In the last months of a dictatorship rife with exploitation, Augusto Pinochet sold the development rights for all of Chiles rivers to the highest bidder. Without their knowledge or consent, the waters that sustain scores of Patagonian farmers and ranchers no longer belonged to them. Now, these same families find their way of life pitted against the a multinational energy contractor with dreams of dams.
Patagonia, a remote and largely wild region in Southern Chile, has no need for more electricity. What little they use is generated by solar panels, windmills, and small scale hydro-electric turbines. This exemplary instance of local and sustainable power generation now stands on the brink of being supplanted by a series of massive hydroelectric dams, instead of serving to edify a world already victim to industrial power. The dams will destroy a projected seventy percent of the rivers biodiversity, displace some 300 families, and virtually destroy the regions thriving ecotourism industry. Though local opposition is fierce, the government still supports the corporations development rights, no matter how deplorable their acquisition may be.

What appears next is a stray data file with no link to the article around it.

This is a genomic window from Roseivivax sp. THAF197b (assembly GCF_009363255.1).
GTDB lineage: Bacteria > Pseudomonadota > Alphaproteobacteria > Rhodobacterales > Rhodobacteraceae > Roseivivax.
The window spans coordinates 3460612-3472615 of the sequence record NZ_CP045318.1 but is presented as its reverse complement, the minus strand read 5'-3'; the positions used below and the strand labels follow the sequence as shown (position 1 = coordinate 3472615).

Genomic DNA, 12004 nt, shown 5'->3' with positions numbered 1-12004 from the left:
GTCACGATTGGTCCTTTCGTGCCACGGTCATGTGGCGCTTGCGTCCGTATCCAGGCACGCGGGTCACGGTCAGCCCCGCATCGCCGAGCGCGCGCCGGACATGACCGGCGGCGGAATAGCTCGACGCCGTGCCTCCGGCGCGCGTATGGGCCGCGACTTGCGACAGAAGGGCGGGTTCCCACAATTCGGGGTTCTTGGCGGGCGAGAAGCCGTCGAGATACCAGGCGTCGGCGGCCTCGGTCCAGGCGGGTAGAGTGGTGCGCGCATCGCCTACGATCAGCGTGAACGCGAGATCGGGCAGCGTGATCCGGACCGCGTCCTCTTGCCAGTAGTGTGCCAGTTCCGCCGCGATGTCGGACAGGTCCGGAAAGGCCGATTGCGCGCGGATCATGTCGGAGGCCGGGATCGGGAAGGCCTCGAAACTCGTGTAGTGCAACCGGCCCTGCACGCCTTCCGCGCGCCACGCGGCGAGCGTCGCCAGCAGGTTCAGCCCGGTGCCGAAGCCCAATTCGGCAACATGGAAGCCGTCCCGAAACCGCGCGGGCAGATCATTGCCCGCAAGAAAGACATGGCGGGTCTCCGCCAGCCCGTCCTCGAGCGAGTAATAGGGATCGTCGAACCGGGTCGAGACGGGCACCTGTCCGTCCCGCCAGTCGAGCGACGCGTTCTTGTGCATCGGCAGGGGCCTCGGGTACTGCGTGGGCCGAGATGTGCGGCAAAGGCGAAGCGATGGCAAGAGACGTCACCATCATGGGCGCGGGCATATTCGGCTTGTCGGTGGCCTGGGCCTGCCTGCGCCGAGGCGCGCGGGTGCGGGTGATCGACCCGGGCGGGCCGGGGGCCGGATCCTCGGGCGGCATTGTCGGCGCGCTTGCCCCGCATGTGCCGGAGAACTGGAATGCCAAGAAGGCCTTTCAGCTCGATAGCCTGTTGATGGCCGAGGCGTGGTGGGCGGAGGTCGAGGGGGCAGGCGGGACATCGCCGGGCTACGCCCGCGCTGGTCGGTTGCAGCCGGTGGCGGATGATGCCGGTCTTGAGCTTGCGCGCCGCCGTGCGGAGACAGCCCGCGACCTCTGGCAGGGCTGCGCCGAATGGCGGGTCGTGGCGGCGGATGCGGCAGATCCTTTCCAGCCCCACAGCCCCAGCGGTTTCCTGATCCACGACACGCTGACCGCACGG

In early 2010, I travelled to these rivers to bear witness to a landscape that may cease to exist as we know it. The land bears its imminent demise in uncharacteristic quiet; I suppose respite comes with resignation. The landscape remains one of singular beauty, but close examination reveals the first survey markers and stakes of what is to come.